Saturday, September 03, 2005

Times Long Ago

As I have said, I had "big ears," always open. I listened very carefully to grownups talk about voting and who would be the best in office nationally, statewide, and even for the local sheriff. I was aware of all of this at an early age.

My grandma always took the Nashville Banner and read it from cover to cover, mostly outloud. She amazed me with the big words she knew and with her knowledge of politics. Late at night in my bed I would be thinking, "How does she know so much?" I knew her formal education was very limited. Now I know she was "well read." She and my pappa could sit and talk, discuss, and yes, sometimes argue on most any subject.

My pappa never held prejudices against blacks as most people did back then. Blacks were invited to eat at our table when most southern people fed them on the back porch. Sometimes a black quartet was invited to sing, and we would invite all the neighbors to come in and listen.

However, my pappa was a firm believer in a man being the head of his house, in the right way, of course. A woman was to have babies, keep house, cook, and be a "help mate." They were to work only at home. He felt that women folks working out of the house showed weakness or inability to care for a family. I guess he never knew about women's lib. But in return he worked hard to make a good living for us. He was our chief. We respected his opinion, felt he was wise, so he made all final decisions.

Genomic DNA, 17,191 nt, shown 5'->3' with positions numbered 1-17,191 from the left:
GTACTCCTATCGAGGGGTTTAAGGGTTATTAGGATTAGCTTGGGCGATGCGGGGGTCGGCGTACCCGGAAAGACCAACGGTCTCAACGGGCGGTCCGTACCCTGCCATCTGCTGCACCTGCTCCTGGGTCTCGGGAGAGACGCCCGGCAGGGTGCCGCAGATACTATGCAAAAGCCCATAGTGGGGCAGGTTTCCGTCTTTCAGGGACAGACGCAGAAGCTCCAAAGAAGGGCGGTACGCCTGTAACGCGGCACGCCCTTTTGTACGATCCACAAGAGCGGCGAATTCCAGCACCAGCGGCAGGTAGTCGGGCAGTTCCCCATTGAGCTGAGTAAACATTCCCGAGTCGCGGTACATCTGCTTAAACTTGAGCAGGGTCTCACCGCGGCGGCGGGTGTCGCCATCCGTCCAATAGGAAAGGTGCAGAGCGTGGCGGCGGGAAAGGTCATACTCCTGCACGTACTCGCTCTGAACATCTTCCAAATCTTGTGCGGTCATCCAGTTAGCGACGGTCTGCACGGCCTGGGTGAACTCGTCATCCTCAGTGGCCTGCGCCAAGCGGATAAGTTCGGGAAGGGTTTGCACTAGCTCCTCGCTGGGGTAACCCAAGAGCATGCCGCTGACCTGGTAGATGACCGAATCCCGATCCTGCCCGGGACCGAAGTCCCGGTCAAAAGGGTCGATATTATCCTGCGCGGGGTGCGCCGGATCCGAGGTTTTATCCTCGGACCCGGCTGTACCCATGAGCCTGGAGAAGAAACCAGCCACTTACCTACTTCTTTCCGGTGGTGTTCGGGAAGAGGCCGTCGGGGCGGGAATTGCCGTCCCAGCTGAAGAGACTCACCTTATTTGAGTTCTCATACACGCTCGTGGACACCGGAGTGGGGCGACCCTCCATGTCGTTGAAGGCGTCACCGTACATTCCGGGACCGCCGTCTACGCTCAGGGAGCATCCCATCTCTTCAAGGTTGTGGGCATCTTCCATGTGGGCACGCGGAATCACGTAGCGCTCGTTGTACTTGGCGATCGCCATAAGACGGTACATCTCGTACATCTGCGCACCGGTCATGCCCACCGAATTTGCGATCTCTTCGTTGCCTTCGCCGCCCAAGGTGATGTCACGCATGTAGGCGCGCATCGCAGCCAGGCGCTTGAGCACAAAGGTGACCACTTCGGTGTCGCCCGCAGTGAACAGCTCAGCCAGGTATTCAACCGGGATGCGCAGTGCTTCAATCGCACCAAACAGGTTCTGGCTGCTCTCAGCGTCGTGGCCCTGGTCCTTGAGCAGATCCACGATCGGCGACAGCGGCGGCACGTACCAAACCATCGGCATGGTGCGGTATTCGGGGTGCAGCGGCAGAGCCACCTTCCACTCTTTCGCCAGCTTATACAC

My Granny Adams lived with My Grandma Bullard as long as I can remember. She used to tell us about the Civil War. She was a young girl when her dad heard the Yankee soldiers were near their home. He made her take things of importance and the money box and go far into the woods and hide for days. Soldiers did come and take their horses and ransack their home, but she remained safe by hiding. It terrified her to tell us about how people were treated then.

This is why I stayed up every night as long as I could, to hear everything the old folks said. One night I went to sleep behind the big cooking range with a diaper over my legs. My mamma had to force me to bed every night, so this time she decided to leave me sitting on the floor against the wall behind the stove. She meant to teach me a lesson.

When the fire cooled down way in the night, I woke up. I will never forget. I was so cold. It was dark, and all was quiet. I got up and at first I could not remember what happened. Then I ran to my mamma's bed and said, "Mamma, I woke up and found myself sitting behind the stove!" I thought she would surely make a big to do, but she calmly said, "That will teach you to go to bed." And it did...